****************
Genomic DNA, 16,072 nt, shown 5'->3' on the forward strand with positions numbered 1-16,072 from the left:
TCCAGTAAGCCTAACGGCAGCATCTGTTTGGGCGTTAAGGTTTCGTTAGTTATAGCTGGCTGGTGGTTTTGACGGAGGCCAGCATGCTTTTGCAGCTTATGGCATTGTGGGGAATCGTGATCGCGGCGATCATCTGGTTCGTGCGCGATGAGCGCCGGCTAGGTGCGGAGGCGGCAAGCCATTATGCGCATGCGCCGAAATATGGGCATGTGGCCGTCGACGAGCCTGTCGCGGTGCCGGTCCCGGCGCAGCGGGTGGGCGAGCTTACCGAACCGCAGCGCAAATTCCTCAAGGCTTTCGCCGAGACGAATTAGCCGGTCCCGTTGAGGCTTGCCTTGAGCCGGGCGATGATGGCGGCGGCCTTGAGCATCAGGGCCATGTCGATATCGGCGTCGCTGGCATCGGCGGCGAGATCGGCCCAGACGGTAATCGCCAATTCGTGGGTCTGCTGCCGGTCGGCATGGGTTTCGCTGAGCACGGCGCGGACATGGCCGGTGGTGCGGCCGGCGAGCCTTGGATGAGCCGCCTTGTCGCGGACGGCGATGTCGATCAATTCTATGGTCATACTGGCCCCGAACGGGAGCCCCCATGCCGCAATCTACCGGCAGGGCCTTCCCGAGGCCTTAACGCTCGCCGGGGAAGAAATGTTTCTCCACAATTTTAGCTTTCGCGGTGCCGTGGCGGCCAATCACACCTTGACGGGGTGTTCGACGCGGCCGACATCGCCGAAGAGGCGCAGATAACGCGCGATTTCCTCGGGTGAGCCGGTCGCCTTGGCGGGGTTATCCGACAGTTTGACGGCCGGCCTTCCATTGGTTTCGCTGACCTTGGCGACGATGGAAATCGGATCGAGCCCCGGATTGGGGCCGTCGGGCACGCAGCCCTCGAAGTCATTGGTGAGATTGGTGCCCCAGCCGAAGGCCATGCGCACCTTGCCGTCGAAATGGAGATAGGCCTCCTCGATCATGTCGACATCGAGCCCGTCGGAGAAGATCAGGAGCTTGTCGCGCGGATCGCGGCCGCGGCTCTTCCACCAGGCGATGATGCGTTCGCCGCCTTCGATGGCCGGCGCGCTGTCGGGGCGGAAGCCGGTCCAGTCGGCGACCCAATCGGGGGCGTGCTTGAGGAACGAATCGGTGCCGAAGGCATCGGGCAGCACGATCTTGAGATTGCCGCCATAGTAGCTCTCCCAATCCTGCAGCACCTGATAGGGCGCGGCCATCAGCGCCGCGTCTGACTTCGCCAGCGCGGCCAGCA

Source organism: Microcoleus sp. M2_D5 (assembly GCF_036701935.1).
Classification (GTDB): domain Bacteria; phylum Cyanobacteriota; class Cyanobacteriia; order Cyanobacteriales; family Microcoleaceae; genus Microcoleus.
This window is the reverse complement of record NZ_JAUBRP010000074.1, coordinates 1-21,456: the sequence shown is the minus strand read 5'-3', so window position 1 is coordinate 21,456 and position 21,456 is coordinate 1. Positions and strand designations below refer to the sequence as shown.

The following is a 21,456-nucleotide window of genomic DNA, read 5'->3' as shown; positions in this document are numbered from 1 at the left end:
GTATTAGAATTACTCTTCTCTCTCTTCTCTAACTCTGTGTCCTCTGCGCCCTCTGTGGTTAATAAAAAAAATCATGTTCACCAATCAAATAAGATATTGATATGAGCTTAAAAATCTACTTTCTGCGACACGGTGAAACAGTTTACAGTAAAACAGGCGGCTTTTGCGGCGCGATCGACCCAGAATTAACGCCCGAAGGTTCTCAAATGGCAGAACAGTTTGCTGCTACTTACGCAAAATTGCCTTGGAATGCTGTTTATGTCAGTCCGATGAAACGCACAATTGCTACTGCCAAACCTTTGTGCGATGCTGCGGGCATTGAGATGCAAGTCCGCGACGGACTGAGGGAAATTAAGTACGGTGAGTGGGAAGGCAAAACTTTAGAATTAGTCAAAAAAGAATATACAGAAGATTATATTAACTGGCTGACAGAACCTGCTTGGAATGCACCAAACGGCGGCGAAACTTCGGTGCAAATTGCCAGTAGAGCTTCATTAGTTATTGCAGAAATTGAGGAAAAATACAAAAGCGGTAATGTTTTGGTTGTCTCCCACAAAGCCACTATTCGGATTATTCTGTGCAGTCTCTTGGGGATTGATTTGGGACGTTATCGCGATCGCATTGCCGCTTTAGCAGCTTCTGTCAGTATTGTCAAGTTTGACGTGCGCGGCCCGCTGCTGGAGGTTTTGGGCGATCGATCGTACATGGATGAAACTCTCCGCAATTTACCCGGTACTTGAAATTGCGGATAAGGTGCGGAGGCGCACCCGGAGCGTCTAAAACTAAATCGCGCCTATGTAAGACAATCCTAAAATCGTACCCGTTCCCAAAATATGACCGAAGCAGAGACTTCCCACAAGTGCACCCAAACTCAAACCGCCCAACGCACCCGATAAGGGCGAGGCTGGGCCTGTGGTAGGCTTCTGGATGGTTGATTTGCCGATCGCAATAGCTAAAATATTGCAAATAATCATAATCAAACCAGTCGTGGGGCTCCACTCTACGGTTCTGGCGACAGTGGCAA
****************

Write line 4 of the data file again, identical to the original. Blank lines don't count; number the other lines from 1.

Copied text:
Classification (GTDB): domain Bacteria; phylum Cyanobacteriota; class Cyanobacteriia; order Cyanobacteriales; family Microcoleaceae; genus Microcoleus.